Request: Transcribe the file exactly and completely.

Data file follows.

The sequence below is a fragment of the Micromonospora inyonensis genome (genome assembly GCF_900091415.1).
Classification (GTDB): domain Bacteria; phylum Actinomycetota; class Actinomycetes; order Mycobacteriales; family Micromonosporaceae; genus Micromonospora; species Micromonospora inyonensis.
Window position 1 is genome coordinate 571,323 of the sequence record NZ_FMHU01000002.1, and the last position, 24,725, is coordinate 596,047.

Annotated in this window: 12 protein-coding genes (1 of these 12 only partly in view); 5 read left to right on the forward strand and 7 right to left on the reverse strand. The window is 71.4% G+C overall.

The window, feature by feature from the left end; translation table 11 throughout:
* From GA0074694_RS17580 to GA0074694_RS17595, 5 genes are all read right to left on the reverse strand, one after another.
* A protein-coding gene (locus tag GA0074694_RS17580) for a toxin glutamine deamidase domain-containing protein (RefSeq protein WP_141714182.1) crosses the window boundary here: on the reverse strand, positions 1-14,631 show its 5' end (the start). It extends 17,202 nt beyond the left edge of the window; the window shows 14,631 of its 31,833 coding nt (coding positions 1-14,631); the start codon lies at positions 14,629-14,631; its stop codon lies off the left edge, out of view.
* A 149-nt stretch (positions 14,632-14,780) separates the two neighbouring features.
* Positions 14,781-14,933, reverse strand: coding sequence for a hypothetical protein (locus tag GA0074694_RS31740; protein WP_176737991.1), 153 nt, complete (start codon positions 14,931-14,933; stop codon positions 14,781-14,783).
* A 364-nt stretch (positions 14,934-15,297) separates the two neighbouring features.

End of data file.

The sequence below is a fragment of the Micromonospora inyonensis genome (genome assembly GCF_900091415.1).
Classification (GTDB): domain Bacteria; phylum Actinomycetota; class Actinomycetes; order Mycobacteriales; family Micromonosporaceae; genus Micromonospora; species Micromonospora inyonensis.
Window position 1 is genome coordinate 571,323 of the sequence record NZ_FMHU01000002.1, and the last position, 24,725, is coordinate 596,047.

Annotated in this window: 12 protein-coding genes (1 of these 12 only partly in view); 5 read left to right on the forward strand and 7 right to left on the reverse strand. The window is 71.4% G+C overall.

The window, feature by feature from the left end; translation table 11 throughout:
* From GA0074694_RS17580 to GA0074694_RS17595, 5 genes are all read right to left on the reverse strand, one after another.
* A protein-coding gene (locus tag GA0074694_RS17580) for a toxin glutamine deamidase domain-containing protein (RefSeq protein WP_141714182.1) crosses the window boundary here: on the reverse strand, positions 1-14,631 show its 5' end (the start). It extends 17,202 nt beyond the left edge of the window; the window shows 14,631 of its 31,833 coding nt (coding positions 1-14,631); the start codon lies at positions 14,629-14,631; its stop codon lies off the left edge, out of view.
* A 149-nt stretch (positions 14,632-14,780) separates the two neighbouring features.
* Positions 14,781-14,933, reverse strand: coding sequence for a hypothetical protein (locus tag GA0074694_RS31740; protein WP_176737991.1), 153 nt, complete (start codon positions 14,931-14,933; stop codon positions 14,781-14,783).
* A 364-nt stretch (positions 14,934-15,297) separates the two neighbouring features.